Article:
[b&w street-photography - motion] My two favourite techniques for expressing motion in photography

in blackandwhie •  2 years ago

Since as I already mentioned in a previous posts, one of my favourite moving objects are bicycles and cyclists, so I will use them as examples to illustrate both of the techniques described bellow:

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The first technique is called panning. I set the camera (FujiX100T) to a longer exposure time (usually 1/30 or 1/15 work best for me), and take the shot while moving the camera in a controlled manner at the same speed and direction as the moving object. Needless to say, it doesn't work as intended every time. A movement that's slightly too slow or too fast, or otherwise imprecise will lead to a picture where nothing seems in focus. However, with some luck and practice, the result can be surprisingly beautiful - while the moving object stays relatively sharp, the rest of the scene is slightly motion-blurred, leading to both a motion sensation and a strong separation of the object from the background.

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The second technique consists on the contrary in holding the camera steady and thus having a motion-blurred moving object. The disadvantage is that the details of the moving object become less distinct, but we can clearly convey its moving nature.

Note: When using slower times during daytime, there's always a risk of too much light falling on the sensor, leading to over-exposed images. Therefore, it is advisable to compensate with a high F stop (8 or higher) and/or if your camera allows for it, using either a hardware or virtual high density filter to further reduce the amount of light entering the lens.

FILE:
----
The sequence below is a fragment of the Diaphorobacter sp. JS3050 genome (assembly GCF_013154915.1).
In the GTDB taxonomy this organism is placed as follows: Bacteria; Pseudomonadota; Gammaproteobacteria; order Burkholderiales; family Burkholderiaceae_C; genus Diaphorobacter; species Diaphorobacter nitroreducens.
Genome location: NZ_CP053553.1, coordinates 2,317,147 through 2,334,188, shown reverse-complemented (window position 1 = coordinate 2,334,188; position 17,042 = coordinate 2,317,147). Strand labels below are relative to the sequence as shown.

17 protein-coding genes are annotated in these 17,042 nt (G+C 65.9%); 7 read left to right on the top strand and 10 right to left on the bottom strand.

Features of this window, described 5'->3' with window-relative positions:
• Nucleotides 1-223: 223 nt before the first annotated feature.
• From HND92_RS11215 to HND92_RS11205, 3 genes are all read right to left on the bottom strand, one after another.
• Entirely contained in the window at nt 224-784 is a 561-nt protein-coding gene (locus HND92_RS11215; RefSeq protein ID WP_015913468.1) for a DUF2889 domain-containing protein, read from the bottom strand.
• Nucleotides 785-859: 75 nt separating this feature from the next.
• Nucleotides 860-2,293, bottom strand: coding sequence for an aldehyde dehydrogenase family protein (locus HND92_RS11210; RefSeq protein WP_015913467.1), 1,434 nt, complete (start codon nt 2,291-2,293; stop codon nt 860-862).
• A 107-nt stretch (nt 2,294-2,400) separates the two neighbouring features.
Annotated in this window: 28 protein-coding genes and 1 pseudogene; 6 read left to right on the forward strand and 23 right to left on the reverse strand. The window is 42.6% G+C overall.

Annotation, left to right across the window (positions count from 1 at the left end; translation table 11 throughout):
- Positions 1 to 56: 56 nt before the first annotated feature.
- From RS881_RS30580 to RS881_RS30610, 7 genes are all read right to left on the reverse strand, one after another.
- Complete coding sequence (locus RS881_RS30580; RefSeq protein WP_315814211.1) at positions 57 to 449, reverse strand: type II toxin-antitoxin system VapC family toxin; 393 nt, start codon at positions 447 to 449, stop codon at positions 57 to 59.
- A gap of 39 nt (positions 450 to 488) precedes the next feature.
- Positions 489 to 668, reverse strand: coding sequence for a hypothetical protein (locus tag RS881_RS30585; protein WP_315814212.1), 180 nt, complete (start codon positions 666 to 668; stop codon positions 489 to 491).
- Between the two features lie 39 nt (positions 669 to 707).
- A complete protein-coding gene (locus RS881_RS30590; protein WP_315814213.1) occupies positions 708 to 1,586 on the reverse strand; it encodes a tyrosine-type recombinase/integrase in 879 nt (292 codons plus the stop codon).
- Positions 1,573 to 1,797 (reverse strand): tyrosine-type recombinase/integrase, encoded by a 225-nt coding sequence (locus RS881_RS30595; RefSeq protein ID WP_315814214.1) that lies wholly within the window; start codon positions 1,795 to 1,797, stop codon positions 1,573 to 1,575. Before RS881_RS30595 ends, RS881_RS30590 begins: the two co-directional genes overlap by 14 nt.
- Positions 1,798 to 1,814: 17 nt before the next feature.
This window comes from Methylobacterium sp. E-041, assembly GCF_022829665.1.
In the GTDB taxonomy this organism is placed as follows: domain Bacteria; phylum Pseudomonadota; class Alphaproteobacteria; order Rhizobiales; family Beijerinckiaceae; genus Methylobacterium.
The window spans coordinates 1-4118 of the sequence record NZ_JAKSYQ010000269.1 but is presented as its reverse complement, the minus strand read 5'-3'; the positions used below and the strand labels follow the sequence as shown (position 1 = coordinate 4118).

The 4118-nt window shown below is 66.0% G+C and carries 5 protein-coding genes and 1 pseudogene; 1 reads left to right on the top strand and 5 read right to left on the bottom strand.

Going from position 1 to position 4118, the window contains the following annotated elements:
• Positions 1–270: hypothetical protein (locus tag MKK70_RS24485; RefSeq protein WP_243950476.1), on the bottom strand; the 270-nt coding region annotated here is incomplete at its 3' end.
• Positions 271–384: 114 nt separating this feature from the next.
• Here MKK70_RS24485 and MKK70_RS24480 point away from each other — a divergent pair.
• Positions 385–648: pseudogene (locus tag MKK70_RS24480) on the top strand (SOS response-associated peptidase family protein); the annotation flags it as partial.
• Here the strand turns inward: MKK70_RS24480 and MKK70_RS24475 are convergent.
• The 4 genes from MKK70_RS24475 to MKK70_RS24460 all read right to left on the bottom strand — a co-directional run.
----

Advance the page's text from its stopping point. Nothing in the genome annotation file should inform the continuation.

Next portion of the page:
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You did an excellent job of explaining motion in photography..I found it much easier with my old film camera(Canon AE1) than with my Canon 7D...even on manual...not sure why . these are good images that show the techniques well! Thank you for your insight!


Thanks @lavenderblue! I haven't worked with digital Canons (only Nikons and Fujis), but I agree that given that motion techniques are relatively subtle, they work best with a camera that we're familiar with and are used to all its little quirks. While a new digital camera can have a ton of features, if may not be suited for every purpose.

In any case, I'm happy to have discovered your feed via your kind comment.


Thank you. I learned photography in college in an all film program, and I truly miss working with film, especially black and white! I only use my digital camera set on all manual. I find no use for all the fancy features! I will continue to follow your photography here on steemit!

Beautiful... I bet you would love Copenhagen - full of bikes ;)


Thanks. Actually, looking at your feed, I think I'll have to add Copenhagen to my list of future travel destinations! Will be glad to follow your content.


You totally should! It's an amazing place, often unknown for people, but certainly worth to visit - that's why I'm insisting on my posts, besides living here ;) Thank you @cloudzombie , likewise! :)

These are some really cool photos, thanks for sharing :)